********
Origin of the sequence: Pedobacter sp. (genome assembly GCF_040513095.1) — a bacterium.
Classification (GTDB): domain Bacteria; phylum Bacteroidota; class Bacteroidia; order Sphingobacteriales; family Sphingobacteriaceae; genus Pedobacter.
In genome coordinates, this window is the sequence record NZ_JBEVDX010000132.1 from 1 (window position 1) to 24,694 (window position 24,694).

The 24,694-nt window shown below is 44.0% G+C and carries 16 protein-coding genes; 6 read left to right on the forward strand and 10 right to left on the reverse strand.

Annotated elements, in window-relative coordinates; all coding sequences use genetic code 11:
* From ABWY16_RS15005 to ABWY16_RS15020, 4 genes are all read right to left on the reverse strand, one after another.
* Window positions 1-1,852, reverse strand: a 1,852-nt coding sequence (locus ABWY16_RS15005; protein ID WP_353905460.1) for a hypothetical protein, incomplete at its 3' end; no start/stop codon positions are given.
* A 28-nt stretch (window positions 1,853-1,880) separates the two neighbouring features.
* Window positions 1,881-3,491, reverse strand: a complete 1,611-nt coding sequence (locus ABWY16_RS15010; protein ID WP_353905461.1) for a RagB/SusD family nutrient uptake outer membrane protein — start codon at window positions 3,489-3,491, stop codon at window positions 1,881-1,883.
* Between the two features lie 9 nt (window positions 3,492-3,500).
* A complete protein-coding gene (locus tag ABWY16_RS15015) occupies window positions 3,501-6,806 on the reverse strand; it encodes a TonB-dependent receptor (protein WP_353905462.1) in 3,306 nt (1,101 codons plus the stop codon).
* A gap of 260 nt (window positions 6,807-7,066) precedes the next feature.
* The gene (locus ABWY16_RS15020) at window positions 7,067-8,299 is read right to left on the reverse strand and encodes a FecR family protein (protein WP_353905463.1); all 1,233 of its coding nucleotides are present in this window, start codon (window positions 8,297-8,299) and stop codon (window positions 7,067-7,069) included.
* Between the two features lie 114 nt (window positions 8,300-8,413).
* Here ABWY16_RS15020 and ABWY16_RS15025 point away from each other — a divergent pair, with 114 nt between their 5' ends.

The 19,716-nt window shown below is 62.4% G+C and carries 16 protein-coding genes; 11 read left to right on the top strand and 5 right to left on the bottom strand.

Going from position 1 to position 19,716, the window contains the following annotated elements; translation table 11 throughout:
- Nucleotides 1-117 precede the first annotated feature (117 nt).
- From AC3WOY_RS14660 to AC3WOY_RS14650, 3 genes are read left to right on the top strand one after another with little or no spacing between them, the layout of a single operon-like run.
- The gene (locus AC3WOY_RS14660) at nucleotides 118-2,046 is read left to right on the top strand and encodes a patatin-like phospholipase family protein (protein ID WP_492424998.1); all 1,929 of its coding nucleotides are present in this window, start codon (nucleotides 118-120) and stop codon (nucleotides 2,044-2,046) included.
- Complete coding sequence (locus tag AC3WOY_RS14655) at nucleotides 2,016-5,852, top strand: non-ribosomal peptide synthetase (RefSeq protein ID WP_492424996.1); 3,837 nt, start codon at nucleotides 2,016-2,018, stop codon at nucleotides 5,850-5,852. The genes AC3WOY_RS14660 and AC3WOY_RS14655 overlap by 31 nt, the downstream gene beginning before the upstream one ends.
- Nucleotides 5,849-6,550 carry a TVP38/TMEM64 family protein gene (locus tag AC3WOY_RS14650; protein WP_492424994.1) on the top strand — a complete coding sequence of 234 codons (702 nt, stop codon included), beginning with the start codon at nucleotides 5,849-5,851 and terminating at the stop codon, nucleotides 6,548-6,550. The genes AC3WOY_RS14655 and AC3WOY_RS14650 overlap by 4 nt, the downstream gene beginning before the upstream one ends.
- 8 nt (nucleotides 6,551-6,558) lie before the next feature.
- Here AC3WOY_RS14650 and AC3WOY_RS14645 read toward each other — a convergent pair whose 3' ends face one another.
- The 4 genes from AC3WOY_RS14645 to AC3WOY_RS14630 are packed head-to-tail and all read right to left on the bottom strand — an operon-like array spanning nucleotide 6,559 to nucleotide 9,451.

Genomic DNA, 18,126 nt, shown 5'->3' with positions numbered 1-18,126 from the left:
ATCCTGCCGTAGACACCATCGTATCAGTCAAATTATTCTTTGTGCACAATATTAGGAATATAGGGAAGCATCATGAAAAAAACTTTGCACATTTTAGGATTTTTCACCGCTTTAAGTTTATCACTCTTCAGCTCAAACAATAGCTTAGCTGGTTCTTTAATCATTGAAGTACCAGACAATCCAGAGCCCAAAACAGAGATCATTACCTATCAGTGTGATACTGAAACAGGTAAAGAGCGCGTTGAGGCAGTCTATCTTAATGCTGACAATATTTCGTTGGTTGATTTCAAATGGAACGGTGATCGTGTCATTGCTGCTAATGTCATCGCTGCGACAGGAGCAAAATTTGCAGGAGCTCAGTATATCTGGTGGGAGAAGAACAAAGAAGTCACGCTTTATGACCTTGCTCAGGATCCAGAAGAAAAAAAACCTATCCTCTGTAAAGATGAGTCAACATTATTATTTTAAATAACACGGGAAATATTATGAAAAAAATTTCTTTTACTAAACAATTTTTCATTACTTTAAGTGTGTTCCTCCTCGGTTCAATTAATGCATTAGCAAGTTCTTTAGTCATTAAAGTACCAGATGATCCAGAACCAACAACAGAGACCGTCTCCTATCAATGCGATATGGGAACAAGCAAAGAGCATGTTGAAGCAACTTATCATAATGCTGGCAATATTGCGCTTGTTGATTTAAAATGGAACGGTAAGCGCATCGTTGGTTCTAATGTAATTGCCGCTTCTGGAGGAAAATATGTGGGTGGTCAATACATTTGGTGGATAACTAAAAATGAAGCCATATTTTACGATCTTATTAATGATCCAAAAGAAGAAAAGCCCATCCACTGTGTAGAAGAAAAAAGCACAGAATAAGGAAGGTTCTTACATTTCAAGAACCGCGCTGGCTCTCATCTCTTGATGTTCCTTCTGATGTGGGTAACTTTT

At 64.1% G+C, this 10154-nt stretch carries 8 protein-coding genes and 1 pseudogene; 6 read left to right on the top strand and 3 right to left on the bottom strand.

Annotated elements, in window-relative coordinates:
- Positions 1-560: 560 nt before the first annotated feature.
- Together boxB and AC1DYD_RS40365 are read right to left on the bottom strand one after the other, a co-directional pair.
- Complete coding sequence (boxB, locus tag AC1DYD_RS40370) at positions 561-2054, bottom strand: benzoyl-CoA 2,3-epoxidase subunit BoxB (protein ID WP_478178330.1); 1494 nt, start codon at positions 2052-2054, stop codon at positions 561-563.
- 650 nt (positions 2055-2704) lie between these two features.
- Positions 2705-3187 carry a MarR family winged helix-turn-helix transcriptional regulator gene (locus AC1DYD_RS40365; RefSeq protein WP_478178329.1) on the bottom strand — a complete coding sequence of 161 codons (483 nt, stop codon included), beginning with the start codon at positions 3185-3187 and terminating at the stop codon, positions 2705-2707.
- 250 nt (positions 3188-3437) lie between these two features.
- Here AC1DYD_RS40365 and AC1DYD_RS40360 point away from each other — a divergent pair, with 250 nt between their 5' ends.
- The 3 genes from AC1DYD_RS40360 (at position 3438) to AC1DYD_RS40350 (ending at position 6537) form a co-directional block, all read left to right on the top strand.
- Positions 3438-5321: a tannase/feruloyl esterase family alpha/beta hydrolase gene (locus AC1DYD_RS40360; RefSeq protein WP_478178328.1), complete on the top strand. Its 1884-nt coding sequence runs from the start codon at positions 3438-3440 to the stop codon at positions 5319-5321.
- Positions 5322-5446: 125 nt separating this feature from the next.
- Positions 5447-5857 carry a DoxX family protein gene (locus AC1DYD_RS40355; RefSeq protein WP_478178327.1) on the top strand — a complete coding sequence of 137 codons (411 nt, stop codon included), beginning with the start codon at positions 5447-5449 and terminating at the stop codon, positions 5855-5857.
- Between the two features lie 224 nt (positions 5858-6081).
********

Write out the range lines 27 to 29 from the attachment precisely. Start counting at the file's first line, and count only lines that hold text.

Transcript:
ATCCTGCCGTAGACACCATCGTATCAGTCAAATTATTCTTTGTGCACAATATTAGGAATATAGGGAAGCATCATGAAAAAAACTTTGCACATTTTAGGATTTTTCACCGCTTTAAGTTTATCACTCTTCAGCTCAAACAATAGCTTAGCTGGTTCTTTAATCATTGAAGTACCAGACAATCCAGAGCCCAAAACAGAGATCATTACCTATCAGTGTGATACTGAAACAGGTAAAGAGCGCGTTGAGGCAGTCTATCTTAATGCTGACAATATTTCGTTGGTTGATTTCAAATGGAACGGTGATCGTGTCATTGCTGCTAATGTCATCGCTGCGACAGGAGCAAAATTTGCAGGAGCTCAGTATATCTGGTGGGAGAAGAACAAAGAAGTCACGCTTTATGACCTTGCTCAGGATCCAGAAGAAAAAAAACCTATCCTCTGTAAAGATGAGTCAACATTATTATTTTAAATAACACGGGAAATATTATGAAAAAAATTTCTTTTACTAAACAATTTTTCATTACTTTAAGTGTGTTCCTCCTCGGTTCAATTAATGCATTAGCAAGTTCTTTAGTCATTAAAGTACCAGATGATCCAGAACCAACAACAGAGACCGTCTCCTATCAATGCGATATGGGAACAAGCAAAGAGCATGTTGAAGCAACTTATCATAATGCTGGCAATATTGCGCTTGTTGATTTAAAATGGAACGGTAAGCGCATCGTTGGTTCTAATGTAATTGCCGCTTCTGGAGGAAAATATGTGGGTGGTCAATACATTTGGTGGATAACTAAAAATGAAGCCATATTTTACGATCTTATTAATGATCCAAAAGAAGAAAAGCCCATCCACTGTGTAGAAGAAAAAAGCACAGAATAAGGAAGGTTCTTACATTTCAAGAACCGCGCTGGCTCTCATCTCTTGATGTTCCTTCTGATGTGGGTAACTTTT

At 64.1% G+C, this 10154-nt stretch carries 8 protein-coding genes and 1 pseudogene; 6 read left to right on the top strand and 3 right to left on the bottom strand.

Annotated elements, in window-relative coordinates: